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Art Dudley Posted: Dec 22, 2015 8 comments
In a typical phono cartridge, the stylus is at one end of an oversize cantilever (oversize in comparison with the cartridge's other moving parts), the fulcrum of which is nearer the cantilever's other end. That design makes possible a certain amount of mechanical compliance that, when the cartridge is lowered to the record surface, helps the stylus seat itself in the groove rather than bounce or skip all over the place. Without at least a modicum of springiness, cueing up a record would be more difficult, and jukeboxes and automatic record changers might never have been possible. Imagine!
Art Dudley Posted: Feb 10, 2016 7 comments
In my sophomore year of high school, one of the greatest challenges my friends and I faced was the search for the perfect after-school hangout, perfect being defined as "having the least amount of adult supervision." Some of us lived in single-parent homes, but only one had a single parent for whom weekday surprise inspections were impossible, and that was Scott. So Scott's place—a downstairs apartment in a nice older house not far from school—got the nod.
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Art Dudley Posted: Mar 07, 2016 10 comments
No one likes to be fooled, least of all those of us whose job it is to sort the real from the imagined: a tightrope walk, the audience for which reliably contains one or two rustics who delight in the occasional splat.

Such were my concerns in the days following last November's New York Audio Show, where I first encountered High Fidelity Cables—an exhibitor that generated considerable (figurative) buzz by promoting the use of magnets in an audio system's interconnects, speaker cables, and power cords. Indeed, by the end of the first day, more than one showgoer had asked me, "What did you think of the guy with the magnetic cables?"

Art Dudley Posted: Apr 18, 2004 Published: Apr 01, 2004 0 comments
Consider the fate of Giordano Bruno, a 16th-century astronomer who challenged Ptolemy's notion of Earth being the center of a finite universe—and in doing so went head to head with the church of Rome. Bruno's scholarly diligence and fearlessness were rewarded not with fame, riches, or accolades from his colleagues, but with a hot-lead enema, after which he was burned at the stake. Next heretic in line, step right up, please.
Art Dudley Posted: Mar 31, 2016 3 comments
In November of 1990, my wife and I traveled to the UK for our honeymoon, much of which was spent in Scotland. But we also spent a few days in London, and it was during that time that I discovered, in the Bloomsbury district, one of the finest classical-music record stores in the world: a two-story shop on New Oxford Street called Caruso & Company. It didn't have quite as large a selection as Music Masters, on 43rd Street in New York, but it had something that that long-lamented store couldn't boast: clerks who were friendly, knowledgeable, and gregariously helpful.
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Art Dudley Posted: May 05, 2016 6 comments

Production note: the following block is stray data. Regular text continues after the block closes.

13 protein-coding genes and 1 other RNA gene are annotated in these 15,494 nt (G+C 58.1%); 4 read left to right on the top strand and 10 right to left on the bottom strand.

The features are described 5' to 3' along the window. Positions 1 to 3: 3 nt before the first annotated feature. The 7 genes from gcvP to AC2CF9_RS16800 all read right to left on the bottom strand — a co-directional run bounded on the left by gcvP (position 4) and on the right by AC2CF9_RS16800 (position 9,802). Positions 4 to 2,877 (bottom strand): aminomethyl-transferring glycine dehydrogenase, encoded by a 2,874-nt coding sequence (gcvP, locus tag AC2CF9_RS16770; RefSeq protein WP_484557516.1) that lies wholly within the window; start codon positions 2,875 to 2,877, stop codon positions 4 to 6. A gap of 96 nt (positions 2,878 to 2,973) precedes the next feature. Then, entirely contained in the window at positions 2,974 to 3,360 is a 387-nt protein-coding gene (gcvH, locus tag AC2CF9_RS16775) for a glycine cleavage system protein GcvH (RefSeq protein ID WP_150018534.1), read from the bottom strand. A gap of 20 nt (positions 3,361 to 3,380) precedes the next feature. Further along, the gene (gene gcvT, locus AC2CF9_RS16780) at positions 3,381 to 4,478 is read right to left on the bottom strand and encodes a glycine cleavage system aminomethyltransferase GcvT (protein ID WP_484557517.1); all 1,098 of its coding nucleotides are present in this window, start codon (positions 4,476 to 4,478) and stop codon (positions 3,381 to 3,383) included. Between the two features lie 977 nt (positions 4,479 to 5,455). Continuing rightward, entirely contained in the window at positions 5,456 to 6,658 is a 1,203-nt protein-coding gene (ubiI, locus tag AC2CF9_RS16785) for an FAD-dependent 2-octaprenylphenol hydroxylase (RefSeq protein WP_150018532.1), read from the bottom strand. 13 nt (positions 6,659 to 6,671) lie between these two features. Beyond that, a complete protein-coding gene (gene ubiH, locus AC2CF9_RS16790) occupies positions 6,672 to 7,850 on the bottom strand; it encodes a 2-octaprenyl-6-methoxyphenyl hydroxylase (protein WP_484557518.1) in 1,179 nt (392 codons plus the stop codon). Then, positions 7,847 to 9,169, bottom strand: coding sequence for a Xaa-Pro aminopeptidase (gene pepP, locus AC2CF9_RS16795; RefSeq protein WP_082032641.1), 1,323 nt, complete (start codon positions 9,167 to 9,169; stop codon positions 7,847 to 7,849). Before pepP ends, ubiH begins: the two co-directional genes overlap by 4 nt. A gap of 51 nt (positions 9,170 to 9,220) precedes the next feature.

Yet knowing how way leads on to way,
I doubted if I should ever come back.
—Robert Frost

Perhaps it was different for other audio hobbyists in other parts of the world, but to this American, the Naim Audio of the late 1970s and early '80s seemed a bit prickly. It wasn't just their road-less-traveled-by attitude toward amplifier design—scorning class-A output architecture, preferring DIN connectors to RCA jacks, routing preamp output signals and power-supply voltages through the same cable—but also the British company's perspectives on selling and setting up and even listening to hi-fi gear that seemed combative: Shopping for amplifiers based on output power is foolish. Using short speaker cables and long interconnects is the wrong way to go about it. And why do you Americans bother with all that "soundstaging" nonsense?

Art Dudley Posted: Jun 01, 2016 3 comments
Though Westchester County, New York, seems a likelier locale for Bikram yoga studios, pet psychologists, and pricey restaurants specializing in "grain bowls" and fermented vegetables, the idea of manufacturing audio gear there is not without precedent. Cartridge manufacturer Micro-Acoustics (Elmsford, NY) thrived there for over two decades. George Kaye and Harvey Rosenberg's New York Audio Laboratories (Croton-on-Hudson, NY) assembled Moscode amplifiers there. Even the notorious loudspeaker manufacturer Fourier Systems (Yonkers, NY and Cocytus, Hell) got their start in the county that Hillary Clinton calls home, as needed.
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Art Dudley Posted: May 22, 2004 Published: May 01, 2004 0 comments
"As I was saying before I was interrupted..."—Jack Paar, 1918-2004
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Art Dudley Posted: Jun 19, 2004 Published: Jun 01, 2004 0 comments
A grainy film is said to exist that proves the viability of a mechanical antigravity device. The inventor, a native of Syracuse, New York named Harry W. Bull (footnote 1) placed his so-called "bootstrap machine" on a bathroom scale, focused a borrowed home movie camera on the dial, powered up the machine, and watched as the numbers spun backward. This event, and the development work that led to it, were the basis for a series of articles—and a subsequent exchange of heated letters—in Popular Science magazine. The year was 1935.
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Art Dudley Posted: Jul 10, 2004 Published: Jul 01, 2004 0 comments
All the world, even you
Should learn to love the way I do
—Bryan Ferry, "Take a Chance with Me"

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